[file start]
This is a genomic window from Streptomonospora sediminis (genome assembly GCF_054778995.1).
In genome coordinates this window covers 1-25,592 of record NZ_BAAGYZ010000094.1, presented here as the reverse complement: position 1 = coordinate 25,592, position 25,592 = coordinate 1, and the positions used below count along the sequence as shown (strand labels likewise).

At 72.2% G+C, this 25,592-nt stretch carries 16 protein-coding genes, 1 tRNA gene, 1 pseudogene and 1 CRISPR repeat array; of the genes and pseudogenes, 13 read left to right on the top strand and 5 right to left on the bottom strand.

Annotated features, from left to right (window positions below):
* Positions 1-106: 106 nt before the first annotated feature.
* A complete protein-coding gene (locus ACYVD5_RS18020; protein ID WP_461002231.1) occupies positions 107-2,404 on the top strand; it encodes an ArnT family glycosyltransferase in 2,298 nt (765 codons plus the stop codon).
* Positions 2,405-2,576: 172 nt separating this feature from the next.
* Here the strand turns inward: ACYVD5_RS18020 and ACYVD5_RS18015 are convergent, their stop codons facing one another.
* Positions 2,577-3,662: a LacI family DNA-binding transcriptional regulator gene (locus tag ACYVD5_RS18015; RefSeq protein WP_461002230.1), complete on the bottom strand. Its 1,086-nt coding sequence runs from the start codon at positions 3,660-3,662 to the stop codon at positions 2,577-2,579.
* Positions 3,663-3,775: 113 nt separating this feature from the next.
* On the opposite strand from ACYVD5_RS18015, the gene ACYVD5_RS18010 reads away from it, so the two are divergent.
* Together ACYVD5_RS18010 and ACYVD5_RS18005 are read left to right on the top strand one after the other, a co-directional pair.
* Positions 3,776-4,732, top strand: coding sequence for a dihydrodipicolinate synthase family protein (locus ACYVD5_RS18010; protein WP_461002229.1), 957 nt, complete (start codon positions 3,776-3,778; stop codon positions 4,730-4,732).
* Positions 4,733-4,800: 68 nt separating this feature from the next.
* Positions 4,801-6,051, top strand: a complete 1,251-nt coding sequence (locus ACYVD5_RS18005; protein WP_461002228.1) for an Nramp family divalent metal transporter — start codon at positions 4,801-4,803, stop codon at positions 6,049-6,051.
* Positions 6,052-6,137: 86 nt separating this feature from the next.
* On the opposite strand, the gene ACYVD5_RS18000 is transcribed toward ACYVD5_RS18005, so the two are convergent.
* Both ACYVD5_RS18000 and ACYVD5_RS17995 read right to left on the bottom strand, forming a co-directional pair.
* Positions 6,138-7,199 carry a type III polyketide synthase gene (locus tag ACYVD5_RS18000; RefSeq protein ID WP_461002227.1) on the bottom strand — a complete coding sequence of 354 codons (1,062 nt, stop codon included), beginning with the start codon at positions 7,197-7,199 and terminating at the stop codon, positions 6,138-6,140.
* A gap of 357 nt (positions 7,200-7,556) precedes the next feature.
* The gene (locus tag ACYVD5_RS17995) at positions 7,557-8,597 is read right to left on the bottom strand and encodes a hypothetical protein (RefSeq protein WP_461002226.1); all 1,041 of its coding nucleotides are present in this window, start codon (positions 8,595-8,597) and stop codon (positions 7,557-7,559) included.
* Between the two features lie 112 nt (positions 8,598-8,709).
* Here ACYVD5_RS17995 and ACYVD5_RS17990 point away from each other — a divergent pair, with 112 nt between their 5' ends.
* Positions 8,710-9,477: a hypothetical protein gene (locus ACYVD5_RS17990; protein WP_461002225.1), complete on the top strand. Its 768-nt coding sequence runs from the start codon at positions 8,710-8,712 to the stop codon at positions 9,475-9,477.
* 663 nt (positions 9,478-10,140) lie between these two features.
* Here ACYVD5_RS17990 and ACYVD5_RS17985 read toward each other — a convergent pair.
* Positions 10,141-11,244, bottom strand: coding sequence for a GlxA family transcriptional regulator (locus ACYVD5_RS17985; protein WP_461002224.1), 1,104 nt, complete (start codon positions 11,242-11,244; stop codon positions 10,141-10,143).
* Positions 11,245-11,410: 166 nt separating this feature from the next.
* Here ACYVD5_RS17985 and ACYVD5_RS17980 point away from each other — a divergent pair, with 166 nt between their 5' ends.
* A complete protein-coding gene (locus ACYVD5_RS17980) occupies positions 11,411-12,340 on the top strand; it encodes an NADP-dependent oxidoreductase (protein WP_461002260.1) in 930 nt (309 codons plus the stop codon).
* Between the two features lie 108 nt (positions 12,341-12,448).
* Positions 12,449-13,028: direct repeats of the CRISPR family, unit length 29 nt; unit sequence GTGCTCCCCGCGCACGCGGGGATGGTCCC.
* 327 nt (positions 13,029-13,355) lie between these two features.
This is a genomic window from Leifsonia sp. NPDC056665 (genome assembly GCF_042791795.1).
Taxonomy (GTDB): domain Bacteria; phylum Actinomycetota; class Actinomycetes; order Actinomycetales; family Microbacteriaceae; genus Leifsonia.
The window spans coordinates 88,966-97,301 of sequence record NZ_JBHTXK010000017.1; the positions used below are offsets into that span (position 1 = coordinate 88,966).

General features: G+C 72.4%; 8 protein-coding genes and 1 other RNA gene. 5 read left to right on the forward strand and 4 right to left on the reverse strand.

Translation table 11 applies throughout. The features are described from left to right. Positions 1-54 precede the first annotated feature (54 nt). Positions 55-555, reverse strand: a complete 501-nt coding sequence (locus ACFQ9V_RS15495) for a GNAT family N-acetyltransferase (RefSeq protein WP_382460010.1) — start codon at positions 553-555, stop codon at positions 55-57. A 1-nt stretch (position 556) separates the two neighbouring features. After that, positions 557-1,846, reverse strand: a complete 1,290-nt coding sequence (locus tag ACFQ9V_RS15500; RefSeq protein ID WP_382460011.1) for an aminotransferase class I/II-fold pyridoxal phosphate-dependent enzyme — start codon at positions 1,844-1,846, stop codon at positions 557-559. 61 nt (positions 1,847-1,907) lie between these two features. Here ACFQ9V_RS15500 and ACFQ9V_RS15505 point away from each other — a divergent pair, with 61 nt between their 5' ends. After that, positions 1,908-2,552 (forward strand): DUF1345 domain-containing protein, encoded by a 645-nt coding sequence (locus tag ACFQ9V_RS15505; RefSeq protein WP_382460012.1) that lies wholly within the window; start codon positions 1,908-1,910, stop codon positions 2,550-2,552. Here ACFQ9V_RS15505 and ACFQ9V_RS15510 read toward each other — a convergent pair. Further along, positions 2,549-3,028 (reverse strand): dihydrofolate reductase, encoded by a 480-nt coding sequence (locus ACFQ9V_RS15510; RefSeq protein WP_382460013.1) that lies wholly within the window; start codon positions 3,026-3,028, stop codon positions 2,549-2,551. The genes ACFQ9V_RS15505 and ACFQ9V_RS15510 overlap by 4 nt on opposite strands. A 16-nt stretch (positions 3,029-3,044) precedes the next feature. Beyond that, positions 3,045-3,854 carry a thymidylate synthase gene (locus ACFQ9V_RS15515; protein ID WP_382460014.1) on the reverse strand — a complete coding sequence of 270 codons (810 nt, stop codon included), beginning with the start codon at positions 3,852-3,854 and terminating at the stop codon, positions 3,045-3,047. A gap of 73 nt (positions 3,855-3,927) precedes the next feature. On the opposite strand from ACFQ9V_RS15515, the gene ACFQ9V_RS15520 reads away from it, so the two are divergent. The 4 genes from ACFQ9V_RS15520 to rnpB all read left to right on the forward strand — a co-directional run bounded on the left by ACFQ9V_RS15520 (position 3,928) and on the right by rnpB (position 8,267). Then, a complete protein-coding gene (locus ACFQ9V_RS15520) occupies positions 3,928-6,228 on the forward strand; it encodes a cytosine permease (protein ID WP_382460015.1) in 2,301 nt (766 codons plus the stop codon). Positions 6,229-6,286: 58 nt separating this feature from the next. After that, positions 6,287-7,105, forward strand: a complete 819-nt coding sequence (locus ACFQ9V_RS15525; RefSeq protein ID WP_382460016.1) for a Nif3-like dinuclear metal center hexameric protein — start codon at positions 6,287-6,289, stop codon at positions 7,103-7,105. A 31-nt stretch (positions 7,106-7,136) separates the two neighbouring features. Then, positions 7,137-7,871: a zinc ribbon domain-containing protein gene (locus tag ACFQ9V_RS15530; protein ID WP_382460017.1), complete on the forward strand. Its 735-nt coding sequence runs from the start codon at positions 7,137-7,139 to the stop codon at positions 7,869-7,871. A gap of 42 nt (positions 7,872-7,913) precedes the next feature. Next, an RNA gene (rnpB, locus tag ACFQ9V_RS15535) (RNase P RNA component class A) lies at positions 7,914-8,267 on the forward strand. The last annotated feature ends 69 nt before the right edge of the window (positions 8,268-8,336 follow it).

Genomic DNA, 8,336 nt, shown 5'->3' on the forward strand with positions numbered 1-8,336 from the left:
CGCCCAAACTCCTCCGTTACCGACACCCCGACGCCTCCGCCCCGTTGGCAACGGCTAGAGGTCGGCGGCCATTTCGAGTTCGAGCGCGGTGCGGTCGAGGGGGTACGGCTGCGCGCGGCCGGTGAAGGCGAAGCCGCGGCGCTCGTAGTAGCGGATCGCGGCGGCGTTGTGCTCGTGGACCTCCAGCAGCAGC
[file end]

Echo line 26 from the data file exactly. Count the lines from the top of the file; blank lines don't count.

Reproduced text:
* Here ACYVD5_RS17990 and ACYVD5_RS17985 read toward each other — a convergent pair.